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Friday, 16 July 1915

Senator TURLEY (QUEENSLAND) - Have they not asked the Imperial Government to start works in England?

Senator MILLEN -The real difficulty arises from a feeling in the minds of English statesmen with which, whether we indorse it or not, we can fully sympathize, because it is entirely honorable to them. They say that this industry is largely a Belgian one. The British authorities naturally hesitate as to whether they are justified by Government action in taking, advantage of the position in Belgium, due to the war, to establish in England an industry which, remaining after the war is over, may rob Belgium of a very important source of national wealth.

Senator de LARGIE - That is too thin.

Senator MILLEN - Senator deLargie may jeer as much as he pleases, but I am stating a simple fact, and mentioning the influence which, in this matter, has restrained the Imperial authorities.

Senator de LARGIE - The industry is established in France as well as in Belgium.

Senator MILLEN - Its establishment is a much more important matter for Belgium than it is for France. Let me further remind the honorable senator that France to-day is not entirely in the hands of the conqueror. She might still, if she saw fit, develop her industries. Belgium is not in the same position. There is but . one little corner of Belgium that is not in German hands. I say that we are bound to pay a considerable measure of respect to the influence which has prevailed with the Imperial authorities to make them extremely cautious about taking action in this matter. The question whether we should go to the length of preventing the export of our products, unless we are absolutely certain as to what is done with them, is a matter entirely within our own discretion.

Senator O'KEEFE (TASMANIA) - Has the honorable senator considered the effect which so drastic a step would have upon the industrial position here?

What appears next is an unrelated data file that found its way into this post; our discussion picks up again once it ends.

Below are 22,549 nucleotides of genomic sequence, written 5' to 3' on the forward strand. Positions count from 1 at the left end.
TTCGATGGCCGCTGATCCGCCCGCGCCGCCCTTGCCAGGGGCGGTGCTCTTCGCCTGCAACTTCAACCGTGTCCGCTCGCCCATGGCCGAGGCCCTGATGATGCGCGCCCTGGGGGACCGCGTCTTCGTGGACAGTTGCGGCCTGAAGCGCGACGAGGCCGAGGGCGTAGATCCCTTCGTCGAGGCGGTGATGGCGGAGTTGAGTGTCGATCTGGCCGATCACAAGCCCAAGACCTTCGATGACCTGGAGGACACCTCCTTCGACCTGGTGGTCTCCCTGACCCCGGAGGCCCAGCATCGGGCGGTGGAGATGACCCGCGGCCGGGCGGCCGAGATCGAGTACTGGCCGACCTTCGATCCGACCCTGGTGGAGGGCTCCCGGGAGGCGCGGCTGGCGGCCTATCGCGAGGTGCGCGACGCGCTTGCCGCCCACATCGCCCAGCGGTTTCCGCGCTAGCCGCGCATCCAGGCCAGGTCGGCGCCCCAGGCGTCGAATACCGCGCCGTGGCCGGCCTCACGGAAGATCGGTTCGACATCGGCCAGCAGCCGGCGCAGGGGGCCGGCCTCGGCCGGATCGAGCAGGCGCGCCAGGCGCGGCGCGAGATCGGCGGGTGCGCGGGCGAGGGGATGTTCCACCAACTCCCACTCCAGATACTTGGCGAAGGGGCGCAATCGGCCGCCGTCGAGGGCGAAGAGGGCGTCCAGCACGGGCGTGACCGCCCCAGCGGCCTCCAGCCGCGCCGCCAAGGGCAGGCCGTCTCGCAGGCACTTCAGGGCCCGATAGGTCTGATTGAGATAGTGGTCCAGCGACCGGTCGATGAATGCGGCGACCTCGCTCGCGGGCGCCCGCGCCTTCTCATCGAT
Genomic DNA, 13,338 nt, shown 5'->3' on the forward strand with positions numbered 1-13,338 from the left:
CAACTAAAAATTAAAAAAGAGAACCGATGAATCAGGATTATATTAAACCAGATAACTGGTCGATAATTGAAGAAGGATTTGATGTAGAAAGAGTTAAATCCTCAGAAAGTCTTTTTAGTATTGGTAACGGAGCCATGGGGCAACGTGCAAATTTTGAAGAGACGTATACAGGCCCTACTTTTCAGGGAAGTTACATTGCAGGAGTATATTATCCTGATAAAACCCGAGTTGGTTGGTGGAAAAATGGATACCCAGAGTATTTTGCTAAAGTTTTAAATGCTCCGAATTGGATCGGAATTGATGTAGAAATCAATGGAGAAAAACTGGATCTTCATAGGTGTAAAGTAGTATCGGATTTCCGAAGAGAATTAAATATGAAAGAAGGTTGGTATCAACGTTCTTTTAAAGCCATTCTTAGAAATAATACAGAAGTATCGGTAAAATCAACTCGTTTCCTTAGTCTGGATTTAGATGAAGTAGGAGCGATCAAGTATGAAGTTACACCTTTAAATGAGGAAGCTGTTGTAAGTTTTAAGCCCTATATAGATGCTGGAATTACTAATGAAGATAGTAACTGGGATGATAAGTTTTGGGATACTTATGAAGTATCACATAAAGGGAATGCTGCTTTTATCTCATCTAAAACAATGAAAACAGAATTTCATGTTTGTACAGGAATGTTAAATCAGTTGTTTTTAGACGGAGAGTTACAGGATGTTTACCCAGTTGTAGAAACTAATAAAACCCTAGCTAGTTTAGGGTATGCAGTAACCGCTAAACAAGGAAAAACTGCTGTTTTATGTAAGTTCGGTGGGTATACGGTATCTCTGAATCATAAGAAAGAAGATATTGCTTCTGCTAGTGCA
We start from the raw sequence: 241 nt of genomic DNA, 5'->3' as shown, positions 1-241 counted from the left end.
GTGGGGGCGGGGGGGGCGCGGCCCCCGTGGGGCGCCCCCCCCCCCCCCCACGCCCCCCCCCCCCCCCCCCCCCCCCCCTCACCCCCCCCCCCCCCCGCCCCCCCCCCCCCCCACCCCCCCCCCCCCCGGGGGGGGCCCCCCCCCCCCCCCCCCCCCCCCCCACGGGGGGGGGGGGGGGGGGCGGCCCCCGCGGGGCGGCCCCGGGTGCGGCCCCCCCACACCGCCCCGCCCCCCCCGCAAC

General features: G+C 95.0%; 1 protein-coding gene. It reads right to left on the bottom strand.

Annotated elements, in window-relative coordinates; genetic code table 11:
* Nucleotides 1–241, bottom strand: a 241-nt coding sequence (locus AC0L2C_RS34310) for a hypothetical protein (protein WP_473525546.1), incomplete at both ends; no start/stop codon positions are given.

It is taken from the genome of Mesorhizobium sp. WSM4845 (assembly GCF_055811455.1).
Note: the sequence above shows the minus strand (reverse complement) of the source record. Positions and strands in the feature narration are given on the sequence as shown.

Senator MILLEN - Has Senator "O'Keefe considered the difference it may make in our industrial position if we go on supplying things to feed the enemy?

Senator Guthrie - Is the honorable senator prepared to advocate that the Government should deal with these products in Australia?

Senator MILLEN - That is quite another matter. If Senator Guthrie means that something might be done by the Government for the utilization of these products by the establishment of works which might be left to private enterprise, I cannot agree with him.

Senator Guthrie - I did not say that.

Senator O'Keefe - The honorable senator is not quite fair.

Senator MILLEN - My statement is as fair as was Senator Guthrie's question to me. Neither I nor any one else would be foolish enough to affirm definitely and with particularity what should be done. I am not able, to produce ready-made j.lans for the development of new industries..

Senator Guthrie - The honorable senator says that we should stop the export of these products. "What should we do with them, if we did that?

Senator MILLEN - I said that we should stop the export of these products if there is the slightest suspicion that they will be so controlled by. German influence as to be used to our detriment. If that became necessary, what we should do with the products afterwards would be a matter for consideration when we had stopped the export. "Whatever might be the effect upon a section of the industrial life of Australia we should not hesitate to stop the export of materials which were being used for the assistance of our enemies.

Senator Pearce - We have assured ourselves, through the British Ambassador to the United States of America, that these products are being used for manufactures for Great Britain and our Allies.

Senator MILLEN - If Mr. Hughes had followed up the remarks which I have quoted by a statement that the Government had authority for saying definitely that these Australian products were not finding their way into the hands of our enemies, I should not have referred to the matter at all. I submit that Mr. Hughes' statement, and his reference to the fact that German influence controlled the metal markets of the world, and that it is being used against us, conveys th

Senator Pearce - Mr. Hughes' statement and mine are correct, and they are reconcilable to any one who knows the facts of the case.

Senator MILLEN - Of course they are reconcilable, but one is complementary of the other. Mr. Hughes left out the very important statement which Senator Pearce now supplies, that we have the authority of the Imperial representative in the United States of America for the assurance that zinc products exported from Australia to America are utilized solely in the interests of Great Britain and her Allies. That statement, following upon the statement made by Mr. Hughes, puts an entirely re-assuring asspect on the matter. I am glad to have referred to the remarks made by the AttorneyGeneral if only because it has led to the comforting assurance which the Minister of Defence has given. us.

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